Does saying ‘no’ stress you out?
I used to be a flight attendant and during every pre-flight briefing, the managers would ask us how we could deliver good service. Very often, one of the team would say, ‘Never say “no” to the passengers and always offer alternatives.’ I disagreed with this. What if the passenger says, ‘May I touch your breasts, please?’ It’s a definite ‘NO’! Alternatives? ‘Would my bottom do?’ ‘Let me check if any of my colleagues are willing.’ This might sound extreme but if we have conditioned ourselves to never say ‘no’, it would be very difficult to do so when we really have to because saying ‘no’ is totally against our belief systems.
Deep rooted programming
From young, we were taught to be obedient. Adults would tell their children many times a day ‘no’ and ‘don’t’ and yet when the children say ‘no’ to the adults, they would be reprimanded. Our bodies associate ‘no’ with stress and even when our logical minds have understood that it’s just a word, our bodies usually would still hold on to this programming. Any kinesiologists can show you how saying the word ‘no’ would inhibit the muscles that are being monitored.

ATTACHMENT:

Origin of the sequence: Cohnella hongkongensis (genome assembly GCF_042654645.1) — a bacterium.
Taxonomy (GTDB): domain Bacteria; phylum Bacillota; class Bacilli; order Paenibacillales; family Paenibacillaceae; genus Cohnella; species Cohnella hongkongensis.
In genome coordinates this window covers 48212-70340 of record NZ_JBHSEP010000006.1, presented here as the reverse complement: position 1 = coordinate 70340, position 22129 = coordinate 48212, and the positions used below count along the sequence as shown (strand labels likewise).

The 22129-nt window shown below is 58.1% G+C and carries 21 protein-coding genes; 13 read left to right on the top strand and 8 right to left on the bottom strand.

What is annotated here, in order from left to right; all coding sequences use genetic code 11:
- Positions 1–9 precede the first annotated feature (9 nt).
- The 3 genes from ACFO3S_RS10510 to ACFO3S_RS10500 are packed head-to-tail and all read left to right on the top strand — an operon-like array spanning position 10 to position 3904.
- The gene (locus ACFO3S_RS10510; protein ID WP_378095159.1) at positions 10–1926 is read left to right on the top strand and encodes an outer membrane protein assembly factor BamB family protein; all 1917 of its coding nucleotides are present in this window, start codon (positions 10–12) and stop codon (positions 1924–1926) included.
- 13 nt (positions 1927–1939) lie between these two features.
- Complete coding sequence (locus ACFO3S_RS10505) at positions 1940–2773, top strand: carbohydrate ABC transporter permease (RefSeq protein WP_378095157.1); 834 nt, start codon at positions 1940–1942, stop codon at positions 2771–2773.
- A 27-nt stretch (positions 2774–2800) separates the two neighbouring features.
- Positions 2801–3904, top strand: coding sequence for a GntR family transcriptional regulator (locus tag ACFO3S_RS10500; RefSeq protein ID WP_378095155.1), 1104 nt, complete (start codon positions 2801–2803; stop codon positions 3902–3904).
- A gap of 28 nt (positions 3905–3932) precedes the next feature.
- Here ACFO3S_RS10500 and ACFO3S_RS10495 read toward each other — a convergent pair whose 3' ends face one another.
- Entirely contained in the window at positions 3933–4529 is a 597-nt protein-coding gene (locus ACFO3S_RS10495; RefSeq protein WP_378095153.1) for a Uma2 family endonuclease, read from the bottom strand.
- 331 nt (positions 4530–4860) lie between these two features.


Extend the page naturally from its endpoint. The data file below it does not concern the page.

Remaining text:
What I learnt from my flight attendant days
The turning point for me, when I realized I needed to learn to say ‘no’, was when I was first promoted to flight purser. On this flight I worked in Business Class with the responsibility of serving the cockpit crew. While in the cockpit waiting for instructions, one of the pilots told the others that it was my first flight as flight purser. He then said they would look after me and said ‘sit on my lap’ repeatedly while patting his thigh. I didn’t know how to respond and just looked at him. In my mind I thought I had to comply, but I didn’t want to sit on his lap. He then grabbed my hips and pulled me to his lap while I held on to the captain’s seatback and whispered ‘Stop him! Stop him!’ At the end he did stop and the captain said to me that if I wanted to file a complaint, he would support me. I did just that and I started to examine the reasons why I couldn’t firmly tell him ‘no’ in the first place, as well as learning how to politely decline a request.
Do you find it hard to say ‘no’ to people? Have you thought about the reasons behind it? Under what kind of situations you find it to be the most difficult?